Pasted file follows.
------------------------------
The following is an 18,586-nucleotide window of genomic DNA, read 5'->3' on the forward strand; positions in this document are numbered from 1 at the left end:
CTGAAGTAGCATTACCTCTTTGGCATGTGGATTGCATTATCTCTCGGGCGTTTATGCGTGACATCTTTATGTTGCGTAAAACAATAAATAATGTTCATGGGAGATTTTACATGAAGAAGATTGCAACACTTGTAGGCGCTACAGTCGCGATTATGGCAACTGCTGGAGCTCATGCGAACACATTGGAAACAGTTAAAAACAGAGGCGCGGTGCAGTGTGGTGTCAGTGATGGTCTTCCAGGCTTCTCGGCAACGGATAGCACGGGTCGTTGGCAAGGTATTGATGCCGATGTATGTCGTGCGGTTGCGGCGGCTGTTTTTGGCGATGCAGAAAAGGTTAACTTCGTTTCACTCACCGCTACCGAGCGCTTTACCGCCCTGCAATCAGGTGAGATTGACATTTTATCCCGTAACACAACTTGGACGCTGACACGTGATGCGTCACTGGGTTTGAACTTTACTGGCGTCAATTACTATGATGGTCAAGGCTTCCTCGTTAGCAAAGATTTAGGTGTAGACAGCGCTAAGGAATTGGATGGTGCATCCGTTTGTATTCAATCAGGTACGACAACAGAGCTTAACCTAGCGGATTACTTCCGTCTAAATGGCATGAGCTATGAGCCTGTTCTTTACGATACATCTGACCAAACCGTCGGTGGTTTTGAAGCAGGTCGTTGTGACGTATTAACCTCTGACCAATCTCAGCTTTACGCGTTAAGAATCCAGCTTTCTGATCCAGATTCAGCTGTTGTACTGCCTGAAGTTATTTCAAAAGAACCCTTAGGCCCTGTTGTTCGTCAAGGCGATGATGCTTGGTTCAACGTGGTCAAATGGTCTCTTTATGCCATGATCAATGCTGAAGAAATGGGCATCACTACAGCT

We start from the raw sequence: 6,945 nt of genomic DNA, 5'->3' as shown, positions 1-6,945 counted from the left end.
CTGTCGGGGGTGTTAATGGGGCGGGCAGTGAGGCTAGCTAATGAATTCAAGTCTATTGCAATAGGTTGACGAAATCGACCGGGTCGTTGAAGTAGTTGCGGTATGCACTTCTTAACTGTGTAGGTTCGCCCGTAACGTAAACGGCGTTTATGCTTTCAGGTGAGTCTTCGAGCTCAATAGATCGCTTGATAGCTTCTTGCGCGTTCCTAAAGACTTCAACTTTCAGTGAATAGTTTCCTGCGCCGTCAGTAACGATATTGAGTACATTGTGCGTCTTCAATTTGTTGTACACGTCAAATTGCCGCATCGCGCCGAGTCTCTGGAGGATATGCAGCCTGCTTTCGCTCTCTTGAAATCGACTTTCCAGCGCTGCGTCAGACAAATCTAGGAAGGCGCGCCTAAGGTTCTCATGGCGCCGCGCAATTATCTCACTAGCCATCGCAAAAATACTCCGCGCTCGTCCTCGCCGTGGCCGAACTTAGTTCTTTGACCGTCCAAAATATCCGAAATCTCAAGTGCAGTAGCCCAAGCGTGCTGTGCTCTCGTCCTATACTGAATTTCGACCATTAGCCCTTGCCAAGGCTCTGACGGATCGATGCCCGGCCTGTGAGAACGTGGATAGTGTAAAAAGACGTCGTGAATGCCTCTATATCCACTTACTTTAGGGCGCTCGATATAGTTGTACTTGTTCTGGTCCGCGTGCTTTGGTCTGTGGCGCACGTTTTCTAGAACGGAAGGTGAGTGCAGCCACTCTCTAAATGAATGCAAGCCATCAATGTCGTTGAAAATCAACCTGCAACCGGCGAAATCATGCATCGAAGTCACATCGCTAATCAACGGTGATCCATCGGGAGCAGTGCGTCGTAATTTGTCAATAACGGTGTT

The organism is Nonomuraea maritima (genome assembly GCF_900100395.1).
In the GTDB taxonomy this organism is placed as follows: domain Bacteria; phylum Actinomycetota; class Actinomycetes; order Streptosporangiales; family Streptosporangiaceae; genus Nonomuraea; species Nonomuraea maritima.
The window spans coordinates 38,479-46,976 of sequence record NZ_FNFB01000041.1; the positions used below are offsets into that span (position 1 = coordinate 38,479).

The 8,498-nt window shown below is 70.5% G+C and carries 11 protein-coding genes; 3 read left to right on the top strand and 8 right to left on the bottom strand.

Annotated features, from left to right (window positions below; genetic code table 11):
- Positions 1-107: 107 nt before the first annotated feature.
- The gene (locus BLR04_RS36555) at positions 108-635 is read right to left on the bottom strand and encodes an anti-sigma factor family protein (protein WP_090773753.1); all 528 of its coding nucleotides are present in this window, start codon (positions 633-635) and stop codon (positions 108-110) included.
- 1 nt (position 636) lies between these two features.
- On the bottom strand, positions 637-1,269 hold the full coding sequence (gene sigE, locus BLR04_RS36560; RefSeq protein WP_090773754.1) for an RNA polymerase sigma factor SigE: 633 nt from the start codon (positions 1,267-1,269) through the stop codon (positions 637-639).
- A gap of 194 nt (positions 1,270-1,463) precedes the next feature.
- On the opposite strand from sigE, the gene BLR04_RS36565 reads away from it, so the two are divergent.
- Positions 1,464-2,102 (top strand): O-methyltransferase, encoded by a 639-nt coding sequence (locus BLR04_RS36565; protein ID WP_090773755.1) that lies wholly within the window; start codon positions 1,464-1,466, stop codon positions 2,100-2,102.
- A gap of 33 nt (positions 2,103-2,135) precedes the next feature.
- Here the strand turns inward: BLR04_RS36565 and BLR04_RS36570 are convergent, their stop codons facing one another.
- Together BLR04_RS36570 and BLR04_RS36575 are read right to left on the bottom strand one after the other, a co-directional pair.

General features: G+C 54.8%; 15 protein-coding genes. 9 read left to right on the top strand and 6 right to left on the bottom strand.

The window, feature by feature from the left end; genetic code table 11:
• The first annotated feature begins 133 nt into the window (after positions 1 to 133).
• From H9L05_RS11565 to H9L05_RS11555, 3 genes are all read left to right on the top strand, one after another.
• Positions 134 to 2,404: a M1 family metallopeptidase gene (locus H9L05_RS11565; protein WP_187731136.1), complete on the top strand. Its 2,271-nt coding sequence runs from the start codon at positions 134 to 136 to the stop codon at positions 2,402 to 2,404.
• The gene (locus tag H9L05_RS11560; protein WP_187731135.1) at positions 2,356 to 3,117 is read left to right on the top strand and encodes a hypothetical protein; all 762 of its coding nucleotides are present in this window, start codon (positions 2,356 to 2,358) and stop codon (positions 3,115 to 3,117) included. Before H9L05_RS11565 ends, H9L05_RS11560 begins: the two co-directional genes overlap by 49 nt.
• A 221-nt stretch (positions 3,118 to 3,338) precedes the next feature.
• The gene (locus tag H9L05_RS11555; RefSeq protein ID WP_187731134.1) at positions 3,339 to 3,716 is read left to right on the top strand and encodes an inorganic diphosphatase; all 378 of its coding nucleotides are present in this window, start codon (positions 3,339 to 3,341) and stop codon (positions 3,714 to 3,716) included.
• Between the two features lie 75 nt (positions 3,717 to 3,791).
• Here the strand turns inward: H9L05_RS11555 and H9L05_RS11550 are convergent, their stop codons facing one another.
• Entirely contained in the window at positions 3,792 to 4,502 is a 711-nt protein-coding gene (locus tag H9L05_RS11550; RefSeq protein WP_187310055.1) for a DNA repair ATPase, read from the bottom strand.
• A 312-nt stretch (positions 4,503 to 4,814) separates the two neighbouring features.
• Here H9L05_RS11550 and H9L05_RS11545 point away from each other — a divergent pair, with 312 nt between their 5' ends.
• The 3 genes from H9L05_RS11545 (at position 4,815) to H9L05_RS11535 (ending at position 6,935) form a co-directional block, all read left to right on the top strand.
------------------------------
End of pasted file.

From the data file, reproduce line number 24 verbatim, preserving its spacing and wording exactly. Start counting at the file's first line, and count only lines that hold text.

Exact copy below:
• Positions 134 to 2,404: a M1 family metallopeptidase gene (locus H9L05_RS11565; protein WP_187731136.1), complete on the top strand. Its 2,271-nt coding sequence runs from the start codon at positions 134 to 136 to the stop codon at positions 2,402 to 2,404.